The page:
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Home » 9. Texts and Sources » Other Basic Texts
Honchōjinjakō
(Hayashi Razan)
This three-volume collection was compiled by Hayashi Razan at the beginning of the modern period. The text was finished between the end of Kanei era (1624-1643) and 1645 and was published during the Shōhō era (1644-1647). The first volume includes material on the Nijūnisha (the Twenty-Two Shrines). The second volume details famous great shrines. The third volume covers shrines with famous legends and traditions, hermits (shinsen), and great personages. In total, this text introduces one hundred and sixty shrines, and details the characteristics unique to each shrine—enshrined kami (saijin), origins and histories of the shrine, cults, and tales of miracles performed there, among other things—excerpted from historical works such as the Nihon shoki. In addition, annotations have been added as needed; these are mainly critical evaluations of previous interpretations of the cited material. Among these annotations is an examination of tengu (long-nosed goblins) in Hirata Atsutane's Kokon yōmi kō which is valuable in that it offers a fundamental knowledge about the history of shrines and ideas concerning spirits and the "mysterious" (kaii ) during the early modern period. Until this text was compiled, shrines were treated as individual entities and considered according to their own unique legends and histories. However, because shrines were introduced by classifying and arranging them from a broad, "national" perspective, the Honchō jinja kō became a type of "general outline" for shrines in Japan. As such, this work may be considered as the starting point in the modern period for research intended to provide an introduction to a subject to a general readership. According the opening of this work, this book was compiled from a perspective of rejecting Buddhism (haibutsushugi ) that distinguishes it from the Buddhist-Shintō syncretization (shūgōsetsu) often seen in shrine histories dating from the medieval period. Yet, because approximately thirty percent of its references are drawn from the Genkō shakusho, the Honchō jinja kō nevertheless often relies on shrine histories from the medieval period which are clearly of Buddhist origin. The Jinjya shōsetsu published in 1645 at the request of Tokugawa Yoshinao is considered to be an abbreviated version of the Honchō jinja kō. The Honchō jinja kō is included in the Shintō taikei, Ronsetsu-hen, Fujiwara Seika and Hayashi Razan.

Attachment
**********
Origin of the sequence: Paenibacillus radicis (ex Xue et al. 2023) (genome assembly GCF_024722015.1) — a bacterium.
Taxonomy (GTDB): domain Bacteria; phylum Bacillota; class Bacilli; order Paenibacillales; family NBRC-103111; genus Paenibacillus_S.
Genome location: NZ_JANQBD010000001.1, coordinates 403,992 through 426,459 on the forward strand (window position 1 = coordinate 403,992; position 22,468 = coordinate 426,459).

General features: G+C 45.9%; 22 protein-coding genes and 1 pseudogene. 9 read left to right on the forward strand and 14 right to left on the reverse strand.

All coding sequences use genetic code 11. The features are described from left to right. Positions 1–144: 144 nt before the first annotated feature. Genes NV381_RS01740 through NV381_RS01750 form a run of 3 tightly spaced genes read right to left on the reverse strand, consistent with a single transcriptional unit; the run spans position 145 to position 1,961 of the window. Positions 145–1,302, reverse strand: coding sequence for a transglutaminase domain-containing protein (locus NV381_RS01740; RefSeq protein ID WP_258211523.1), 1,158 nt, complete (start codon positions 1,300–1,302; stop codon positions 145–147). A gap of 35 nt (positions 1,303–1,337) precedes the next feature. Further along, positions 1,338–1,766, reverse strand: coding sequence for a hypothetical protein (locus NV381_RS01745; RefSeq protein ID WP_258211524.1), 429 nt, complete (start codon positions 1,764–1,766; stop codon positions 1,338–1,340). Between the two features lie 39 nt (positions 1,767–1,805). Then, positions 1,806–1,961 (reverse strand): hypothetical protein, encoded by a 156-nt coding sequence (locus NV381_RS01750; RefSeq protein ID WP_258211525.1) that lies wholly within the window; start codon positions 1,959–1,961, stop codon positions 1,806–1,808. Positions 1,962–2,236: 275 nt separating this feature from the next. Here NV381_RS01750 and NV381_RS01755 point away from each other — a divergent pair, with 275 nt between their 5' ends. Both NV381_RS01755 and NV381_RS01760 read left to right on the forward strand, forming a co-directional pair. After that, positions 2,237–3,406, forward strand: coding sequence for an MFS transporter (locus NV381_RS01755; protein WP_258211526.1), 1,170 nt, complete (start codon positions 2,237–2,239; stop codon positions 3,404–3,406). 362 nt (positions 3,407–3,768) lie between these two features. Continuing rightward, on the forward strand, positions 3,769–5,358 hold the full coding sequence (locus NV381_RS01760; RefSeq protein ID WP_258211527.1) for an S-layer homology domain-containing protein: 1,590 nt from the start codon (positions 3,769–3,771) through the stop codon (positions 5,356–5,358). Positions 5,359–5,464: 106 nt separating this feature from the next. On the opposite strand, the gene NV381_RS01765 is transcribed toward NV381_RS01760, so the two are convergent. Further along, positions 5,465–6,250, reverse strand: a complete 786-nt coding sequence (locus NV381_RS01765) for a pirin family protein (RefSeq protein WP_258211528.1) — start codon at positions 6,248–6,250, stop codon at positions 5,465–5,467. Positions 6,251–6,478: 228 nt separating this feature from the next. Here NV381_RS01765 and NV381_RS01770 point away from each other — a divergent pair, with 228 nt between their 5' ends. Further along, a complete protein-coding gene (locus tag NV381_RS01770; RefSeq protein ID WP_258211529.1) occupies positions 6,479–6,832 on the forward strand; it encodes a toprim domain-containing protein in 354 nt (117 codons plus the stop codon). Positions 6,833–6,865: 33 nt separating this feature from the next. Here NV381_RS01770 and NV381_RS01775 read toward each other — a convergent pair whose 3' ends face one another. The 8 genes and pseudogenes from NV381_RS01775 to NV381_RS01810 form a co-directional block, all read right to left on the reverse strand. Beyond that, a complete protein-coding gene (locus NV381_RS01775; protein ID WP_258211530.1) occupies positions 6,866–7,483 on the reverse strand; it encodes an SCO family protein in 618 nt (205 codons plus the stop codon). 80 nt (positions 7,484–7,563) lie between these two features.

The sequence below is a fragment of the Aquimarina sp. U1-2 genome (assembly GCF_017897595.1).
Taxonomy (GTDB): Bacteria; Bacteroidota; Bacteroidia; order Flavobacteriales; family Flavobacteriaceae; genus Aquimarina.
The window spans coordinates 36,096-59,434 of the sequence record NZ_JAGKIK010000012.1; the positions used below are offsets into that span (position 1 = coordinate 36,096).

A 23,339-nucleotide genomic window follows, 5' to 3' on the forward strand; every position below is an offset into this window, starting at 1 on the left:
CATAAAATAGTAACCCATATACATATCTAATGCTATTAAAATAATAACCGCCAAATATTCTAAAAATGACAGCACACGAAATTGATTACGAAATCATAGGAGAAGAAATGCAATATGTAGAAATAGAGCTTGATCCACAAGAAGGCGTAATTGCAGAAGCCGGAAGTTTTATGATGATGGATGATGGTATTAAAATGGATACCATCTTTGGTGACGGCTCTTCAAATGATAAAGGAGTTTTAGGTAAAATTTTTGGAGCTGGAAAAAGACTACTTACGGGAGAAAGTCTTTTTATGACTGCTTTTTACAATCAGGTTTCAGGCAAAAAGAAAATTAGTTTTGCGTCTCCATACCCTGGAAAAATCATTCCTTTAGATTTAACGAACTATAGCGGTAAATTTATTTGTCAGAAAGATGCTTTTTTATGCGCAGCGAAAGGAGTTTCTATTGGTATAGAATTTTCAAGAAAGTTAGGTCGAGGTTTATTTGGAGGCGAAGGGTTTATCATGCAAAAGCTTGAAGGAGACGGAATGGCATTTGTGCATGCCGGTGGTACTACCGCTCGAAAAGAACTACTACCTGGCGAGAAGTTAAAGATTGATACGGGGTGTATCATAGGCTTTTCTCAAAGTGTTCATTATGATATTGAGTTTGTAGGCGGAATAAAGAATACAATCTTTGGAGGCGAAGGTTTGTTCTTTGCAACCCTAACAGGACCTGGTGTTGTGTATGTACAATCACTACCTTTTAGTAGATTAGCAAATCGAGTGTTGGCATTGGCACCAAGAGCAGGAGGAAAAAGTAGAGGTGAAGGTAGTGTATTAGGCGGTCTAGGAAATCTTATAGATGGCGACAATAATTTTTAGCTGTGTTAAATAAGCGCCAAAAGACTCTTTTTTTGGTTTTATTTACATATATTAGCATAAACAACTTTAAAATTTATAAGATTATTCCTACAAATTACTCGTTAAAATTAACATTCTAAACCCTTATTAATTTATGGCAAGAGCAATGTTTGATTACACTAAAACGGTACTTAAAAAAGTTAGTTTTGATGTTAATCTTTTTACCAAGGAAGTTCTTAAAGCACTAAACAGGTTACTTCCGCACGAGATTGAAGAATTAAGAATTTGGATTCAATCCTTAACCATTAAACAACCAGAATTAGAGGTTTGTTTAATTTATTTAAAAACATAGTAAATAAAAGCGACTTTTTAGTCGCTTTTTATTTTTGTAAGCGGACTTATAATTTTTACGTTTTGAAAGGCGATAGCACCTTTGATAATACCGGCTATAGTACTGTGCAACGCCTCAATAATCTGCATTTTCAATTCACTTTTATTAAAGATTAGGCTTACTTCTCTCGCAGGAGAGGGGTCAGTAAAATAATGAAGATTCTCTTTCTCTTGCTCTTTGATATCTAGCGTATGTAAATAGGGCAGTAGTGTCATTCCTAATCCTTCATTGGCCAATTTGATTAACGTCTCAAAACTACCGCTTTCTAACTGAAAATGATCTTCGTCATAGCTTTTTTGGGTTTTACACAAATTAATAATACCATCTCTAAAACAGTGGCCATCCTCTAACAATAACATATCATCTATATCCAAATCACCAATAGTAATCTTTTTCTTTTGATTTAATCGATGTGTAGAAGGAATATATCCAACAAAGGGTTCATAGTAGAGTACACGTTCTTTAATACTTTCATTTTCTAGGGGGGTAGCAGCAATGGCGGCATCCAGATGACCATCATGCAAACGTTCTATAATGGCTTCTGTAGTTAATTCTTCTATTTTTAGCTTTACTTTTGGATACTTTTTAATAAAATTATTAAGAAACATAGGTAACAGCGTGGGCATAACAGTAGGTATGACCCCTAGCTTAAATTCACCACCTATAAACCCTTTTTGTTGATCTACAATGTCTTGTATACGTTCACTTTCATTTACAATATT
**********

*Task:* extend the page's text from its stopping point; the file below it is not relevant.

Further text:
—Mori Mizue
"Establishment of a National Learning Institute for the Dissemination of Research on Shinto and Japanese Culture"
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